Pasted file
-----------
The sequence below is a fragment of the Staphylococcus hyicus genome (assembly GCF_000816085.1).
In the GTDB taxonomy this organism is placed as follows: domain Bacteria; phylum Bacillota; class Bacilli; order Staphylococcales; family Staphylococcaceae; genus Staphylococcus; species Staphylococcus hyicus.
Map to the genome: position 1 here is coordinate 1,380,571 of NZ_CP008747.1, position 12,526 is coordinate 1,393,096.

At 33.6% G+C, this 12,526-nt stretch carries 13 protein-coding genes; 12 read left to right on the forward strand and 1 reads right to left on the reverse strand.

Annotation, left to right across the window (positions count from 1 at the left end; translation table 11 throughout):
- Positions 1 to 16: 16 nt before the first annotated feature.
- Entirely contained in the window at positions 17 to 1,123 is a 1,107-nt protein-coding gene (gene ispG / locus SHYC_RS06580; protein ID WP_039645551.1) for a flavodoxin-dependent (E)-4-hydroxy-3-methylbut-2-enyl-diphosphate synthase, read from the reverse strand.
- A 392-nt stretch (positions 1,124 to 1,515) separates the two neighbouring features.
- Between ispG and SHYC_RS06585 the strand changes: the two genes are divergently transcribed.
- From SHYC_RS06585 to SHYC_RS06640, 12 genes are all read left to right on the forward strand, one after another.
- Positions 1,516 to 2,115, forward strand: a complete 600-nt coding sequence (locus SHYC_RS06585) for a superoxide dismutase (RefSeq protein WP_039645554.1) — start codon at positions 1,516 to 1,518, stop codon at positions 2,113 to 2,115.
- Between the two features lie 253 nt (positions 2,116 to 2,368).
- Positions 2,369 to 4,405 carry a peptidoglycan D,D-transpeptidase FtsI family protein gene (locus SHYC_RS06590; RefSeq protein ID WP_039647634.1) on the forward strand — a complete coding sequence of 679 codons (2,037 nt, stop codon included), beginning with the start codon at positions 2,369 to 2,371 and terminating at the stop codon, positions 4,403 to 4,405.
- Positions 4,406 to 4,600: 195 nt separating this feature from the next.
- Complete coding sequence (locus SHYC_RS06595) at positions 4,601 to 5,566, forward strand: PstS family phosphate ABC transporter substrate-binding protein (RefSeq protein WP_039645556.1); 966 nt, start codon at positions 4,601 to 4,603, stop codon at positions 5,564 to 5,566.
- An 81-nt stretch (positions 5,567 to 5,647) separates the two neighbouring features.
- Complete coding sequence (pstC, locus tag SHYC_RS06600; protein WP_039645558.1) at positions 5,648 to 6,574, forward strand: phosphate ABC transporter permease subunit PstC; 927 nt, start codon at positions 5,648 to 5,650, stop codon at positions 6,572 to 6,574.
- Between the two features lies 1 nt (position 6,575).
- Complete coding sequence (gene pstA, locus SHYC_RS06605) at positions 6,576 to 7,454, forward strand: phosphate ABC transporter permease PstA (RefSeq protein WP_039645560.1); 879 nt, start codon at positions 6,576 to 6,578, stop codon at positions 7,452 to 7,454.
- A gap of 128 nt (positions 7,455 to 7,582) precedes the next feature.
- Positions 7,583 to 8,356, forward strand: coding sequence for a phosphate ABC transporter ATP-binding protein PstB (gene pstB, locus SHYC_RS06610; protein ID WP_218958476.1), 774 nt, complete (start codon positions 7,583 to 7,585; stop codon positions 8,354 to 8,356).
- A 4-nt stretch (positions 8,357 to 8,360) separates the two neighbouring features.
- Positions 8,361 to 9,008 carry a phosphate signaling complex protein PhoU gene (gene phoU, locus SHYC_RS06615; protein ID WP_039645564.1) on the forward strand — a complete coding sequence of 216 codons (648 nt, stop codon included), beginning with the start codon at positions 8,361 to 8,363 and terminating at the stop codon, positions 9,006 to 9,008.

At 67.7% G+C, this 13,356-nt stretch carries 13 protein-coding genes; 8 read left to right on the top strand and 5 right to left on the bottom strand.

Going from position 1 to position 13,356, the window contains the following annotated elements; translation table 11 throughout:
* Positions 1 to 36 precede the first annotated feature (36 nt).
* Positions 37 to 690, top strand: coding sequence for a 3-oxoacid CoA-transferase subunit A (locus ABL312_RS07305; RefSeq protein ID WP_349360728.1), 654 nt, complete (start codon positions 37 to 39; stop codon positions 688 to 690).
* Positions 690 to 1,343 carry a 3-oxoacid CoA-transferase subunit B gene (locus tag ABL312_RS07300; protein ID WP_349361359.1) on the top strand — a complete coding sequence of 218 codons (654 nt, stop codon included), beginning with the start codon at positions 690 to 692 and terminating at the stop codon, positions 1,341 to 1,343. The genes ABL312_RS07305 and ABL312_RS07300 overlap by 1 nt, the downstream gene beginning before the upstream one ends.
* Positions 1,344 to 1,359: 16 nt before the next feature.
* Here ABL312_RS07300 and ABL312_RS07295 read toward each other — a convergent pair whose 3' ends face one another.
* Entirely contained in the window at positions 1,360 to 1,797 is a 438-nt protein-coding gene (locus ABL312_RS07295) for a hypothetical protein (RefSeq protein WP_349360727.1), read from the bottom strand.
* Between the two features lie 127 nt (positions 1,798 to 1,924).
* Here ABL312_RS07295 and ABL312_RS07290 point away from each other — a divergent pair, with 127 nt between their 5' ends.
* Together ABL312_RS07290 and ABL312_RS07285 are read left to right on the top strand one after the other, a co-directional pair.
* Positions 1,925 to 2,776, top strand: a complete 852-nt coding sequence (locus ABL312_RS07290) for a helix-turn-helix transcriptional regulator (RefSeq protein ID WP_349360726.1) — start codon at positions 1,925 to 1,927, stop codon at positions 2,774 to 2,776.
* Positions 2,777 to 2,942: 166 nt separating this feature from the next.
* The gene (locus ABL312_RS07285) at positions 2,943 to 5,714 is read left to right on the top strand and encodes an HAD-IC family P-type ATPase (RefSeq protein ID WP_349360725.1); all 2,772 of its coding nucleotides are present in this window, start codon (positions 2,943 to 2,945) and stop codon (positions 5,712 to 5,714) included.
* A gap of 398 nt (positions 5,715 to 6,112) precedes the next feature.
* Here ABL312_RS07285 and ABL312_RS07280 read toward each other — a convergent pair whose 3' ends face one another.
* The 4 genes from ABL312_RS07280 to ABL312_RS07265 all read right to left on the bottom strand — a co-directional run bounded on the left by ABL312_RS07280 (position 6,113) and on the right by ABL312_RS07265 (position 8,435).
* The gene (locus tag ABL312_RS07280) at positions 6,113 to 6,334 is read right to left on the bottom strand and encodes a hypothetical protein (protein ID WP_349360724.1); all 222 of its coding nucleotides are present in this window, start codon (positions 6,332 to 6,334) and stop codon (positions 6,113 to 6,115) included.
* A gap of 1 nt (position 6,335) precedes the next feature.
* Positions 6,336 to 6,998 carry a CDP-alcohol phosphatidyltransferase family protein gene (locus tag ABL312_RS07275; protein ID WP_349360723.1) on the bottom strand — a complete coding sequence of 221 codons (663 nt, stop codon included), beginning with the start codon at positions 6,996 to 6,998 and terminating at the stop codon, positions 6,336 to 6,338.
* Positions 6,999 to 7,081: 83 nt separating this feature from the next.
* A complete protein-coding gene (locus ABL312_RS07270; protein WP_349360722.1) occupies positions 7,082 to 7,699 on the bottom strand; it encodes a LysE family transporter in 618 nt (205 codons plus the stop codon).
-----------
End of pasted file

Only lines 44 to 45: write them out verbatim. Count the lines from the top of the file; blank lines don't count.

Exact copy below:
* Positions 6,999 to 7,081: 83 nt separating this feature from the next.
* A complete protein-coding gene (locus ABL312_RS07270; protein WP_349360722.1) occupies positions 7,082 to 7,699 on the bottom strand; it encodes a LysE family transporter in 618 nt (205 codons plus the stop codon).